Learn how to prepare for the job interview question "tell me about yourself" with these top tips.
The TELL ME ABOUT YOURSELF question is often the first to be asked at an interview and you need to get the answer right in order to give a good impression right from the start. We've got some general tips and if English is not your first language then we have some advice as to how to answer to make the most of your English level (even if it's not fantastic).
Your host is Gideon CEO of LetThemTalk in Paris and formerly an IT consultant in London.
Intermediate and advanced English lessons with subtitles on our youtube channel. Brought to you by LetThemTalk language school in Paris.
We go deeper
Hi I am just recently subscribing to your channel because you sound like a very good teacher/mentor/communicator for people like myself who is struggle to speak proper English. Thank you a lot. However, there is one thing that I am hoping everyone should be aware of is the statement you made about "maintain eye contact". I am actually a qualified Social Worker here in Australia and what I learned there are some other cultures including my own culture that eye contact during a conversation is rude and intimidate. In my culture when you maintain eye contact ifs a sign of challenge ready to fight, not afraid of you. Another interesting reason why other cultures don't believe in maintain eye contact when it comes to a brother and sister relationship. In my culture you cannot look straight to your sister's eyes because if is a form of lust/intimacy/sexual/ etc... however, you can maintain eye contact when you are a boyfriend and girlfriend or husband and wife because of the special connection in between. I hope this long comment would help you understand why I disagree of maintain eye contact... by the way I like your video...thanks new subscriber...
If the candidate says that he is content with his present job. Won't the interviewer cut him dead....!? Such answers by which candidate expresses his dignity will definitely lessen the chances of being recruited, at some extent this could work in favour of candidate. What amount of indigency should the interviewee show to achieve the job?
I realy want to improve my level so thanks for this video you are very clear my level in english is not very good but with i inderstand what you say because you speak slowy and this is very good for the people like me..thank you
Tomorrow a have an interview, in english ! I listen to your video several times. I did't memorise the answer by I started to speak about myself home alone :)) I know I don't have a good english, I am rather afraid, but at least is not my mother tongue, so I try to be more confident. Now i'm practicing my english by writing you a comment. Hello from Romania ! You are a great teacher ! You motivate me to improve my english. I don't give up !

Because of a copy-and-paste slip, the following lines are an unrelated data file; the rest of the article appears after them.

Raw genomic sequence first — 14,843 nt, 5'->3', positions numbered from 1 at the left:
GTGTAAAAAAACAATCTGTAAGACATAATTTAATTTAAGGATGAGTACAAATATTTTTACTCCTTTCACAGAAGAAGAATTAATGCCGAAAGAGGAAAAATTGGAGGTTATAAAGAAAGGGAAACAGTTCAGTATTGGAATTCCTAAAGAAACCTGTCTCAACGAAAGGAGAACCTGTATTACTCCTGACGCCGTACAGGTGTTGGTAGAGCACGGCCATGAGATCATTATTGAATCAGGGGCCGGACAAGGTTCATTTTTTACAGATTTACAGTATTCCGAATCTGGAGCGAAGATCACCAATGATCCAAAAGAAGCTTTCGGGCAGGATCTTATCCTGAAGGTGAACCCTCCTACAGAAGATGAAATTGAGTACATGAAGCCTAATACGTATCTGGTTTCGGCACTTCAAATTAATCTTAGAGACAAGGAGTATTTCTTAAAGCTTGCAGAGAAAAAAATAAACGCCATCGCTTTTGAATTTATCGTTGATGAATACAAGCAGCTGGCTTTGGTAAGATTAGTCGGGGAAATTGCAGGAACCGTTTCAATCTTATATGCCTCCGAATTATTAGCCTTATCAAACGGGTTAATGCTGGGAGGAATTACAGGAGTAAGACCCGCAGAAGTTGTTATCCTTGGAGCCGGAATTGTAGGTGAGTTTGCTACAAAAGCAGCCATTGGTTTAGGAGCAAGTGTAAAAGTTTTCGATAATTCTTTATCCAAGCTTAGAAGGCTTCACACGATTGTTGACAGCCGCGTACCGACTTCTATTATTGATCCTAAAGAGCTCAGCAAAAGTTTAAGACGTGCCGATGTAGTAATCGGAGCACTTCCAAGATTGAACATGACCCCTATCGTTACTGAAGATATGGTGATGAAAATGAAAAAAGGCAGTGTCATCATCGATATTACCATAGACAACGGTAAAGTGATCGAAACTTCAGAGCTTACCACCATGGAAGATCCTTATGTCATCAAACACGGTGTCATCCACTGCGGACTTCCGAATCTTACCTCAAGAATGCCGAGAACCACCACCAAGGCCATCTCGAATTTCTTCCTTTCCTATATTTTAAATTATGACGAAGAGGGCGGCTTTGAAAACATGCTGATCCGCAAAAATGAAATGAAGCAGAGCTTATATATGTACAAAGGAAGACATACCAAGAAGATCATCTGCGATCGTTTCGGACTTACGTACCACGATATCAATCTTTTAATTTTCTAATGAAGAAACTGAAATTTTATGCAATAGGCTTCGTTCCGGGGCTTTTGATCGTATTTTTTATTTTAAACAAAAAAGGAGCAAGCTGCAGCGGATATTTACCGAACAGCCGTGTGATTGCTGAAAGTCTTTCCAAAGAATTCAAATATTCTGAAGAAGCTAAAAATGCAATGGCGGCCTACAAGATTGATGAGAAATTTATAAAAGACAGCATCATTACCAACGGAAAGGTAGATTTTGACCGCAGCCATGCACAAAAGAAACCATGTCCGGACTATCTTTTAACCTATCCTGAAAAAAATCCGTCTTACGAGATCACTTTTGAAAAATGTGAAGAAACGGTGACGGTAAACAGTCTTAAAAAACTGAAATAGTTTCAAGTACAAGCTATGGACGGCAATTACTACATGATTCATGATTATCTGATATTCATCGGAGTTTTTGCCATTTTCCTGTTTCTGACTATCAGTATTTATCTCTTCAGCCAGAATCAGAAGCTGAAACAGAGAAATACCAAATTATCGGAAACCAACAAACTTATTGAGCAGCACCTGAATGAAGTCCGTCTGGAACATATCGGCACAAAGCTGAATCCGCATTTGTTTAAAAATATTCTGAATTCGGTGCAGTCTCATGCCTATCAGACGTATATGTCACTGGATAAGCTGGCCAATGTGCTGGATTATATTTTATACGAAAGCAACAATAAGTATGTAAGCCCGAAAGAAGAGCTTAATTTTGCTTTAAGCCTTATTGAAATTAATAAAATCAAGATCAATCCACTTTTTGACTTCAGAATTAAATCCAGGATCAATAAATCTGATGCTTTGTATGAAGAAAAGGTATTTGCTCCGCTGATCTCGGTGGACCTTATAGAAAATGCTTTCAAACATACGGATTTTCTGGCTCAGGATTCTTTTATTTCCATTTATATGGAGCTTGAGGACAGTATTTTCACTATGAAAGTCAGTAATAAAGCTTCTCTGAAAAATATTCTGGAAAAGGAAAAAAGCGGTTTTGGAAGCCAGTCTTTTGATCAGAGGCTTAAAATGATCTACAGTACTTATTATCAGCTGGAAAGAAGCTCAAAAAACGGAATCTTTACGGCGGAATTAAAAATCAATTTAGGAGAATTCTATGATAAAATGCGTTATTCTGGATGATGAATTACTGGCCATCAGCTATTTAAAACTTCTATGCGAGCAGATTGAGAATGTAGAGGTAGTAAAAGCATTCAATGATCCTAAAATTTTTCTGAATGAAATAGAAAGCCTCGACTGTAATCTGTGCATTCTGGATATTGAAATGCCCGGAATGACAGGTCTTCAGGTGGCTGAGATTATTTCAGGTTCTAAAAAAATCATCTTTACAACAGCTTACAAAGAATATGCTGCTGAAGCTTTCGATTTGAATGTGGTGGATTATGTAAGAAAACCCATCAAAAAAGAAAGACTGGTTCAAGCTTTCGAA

Sometimes I talk to myself because people say its educational to talk to yourself, so when I am practising an interview, so I asked myself to tell me about myself and when I told about myself I kept it brief and to the point.
Dear Gideon, Your training is the best a impressive. could I get an email a format / Tamplate about Interview question and answer.. I would be grateful to you, Dear Sir. my email address: firstname.lastname@example.org
Pick your moments. You have to learn where the best places for description belong, and take advantage of those moments.
Dialogue tags, or better yet, in lieu of a dialogue tag. The average novice writer will write dialogue like this: “I hate you,” he said. A more experienced novice writer may write, “I hate you,” he said just before he slammed the door. An advanced writer realizes that the dialogue tag is unnecessary as long as the reader is cued as to who is doing the speaking, as in: He opened the door slowly, his gloved hands tight on the knob. “I hate you.” Though he walked out with a veneer of calm poise, he slammed the door behind him.
Openings, to set the scene. Many novice writers go totally overboard and will describe the setting at the beginning of the book in great detail. They may even write a prologue about the distant history of their world to give the reader an even better grasp of the setting. I’m against this practice, but it is absolutely essential to set the scene in the openings of books, chapters, etc. so that the reader can be immediately immersed in the world. To fail to describe the setting in an opening leaves the reader trapped in what’s known by pro writers as ‘the white room.’ This may sound like a contradiction, but it’s not. You have to open with the world described through the character’s senses, preferably all of them, preferably while the character is under stress. Every bit of description should drip with that character’s personality and opinion. Even if the character isn’t included in the first words in a physical way, their personality can be present: The zen-like sitting room with its single vase taking up an entire shelf, and the unrelenting OCD perfection of a tiny coffee table placed just so on a grass matt, was probably someone’s idea of simple living, but the only place to sit looked too clean for a human being’s ass. Maybe an angel could live there, or a photographer if he kept to the edges of the room and never disturbed anything.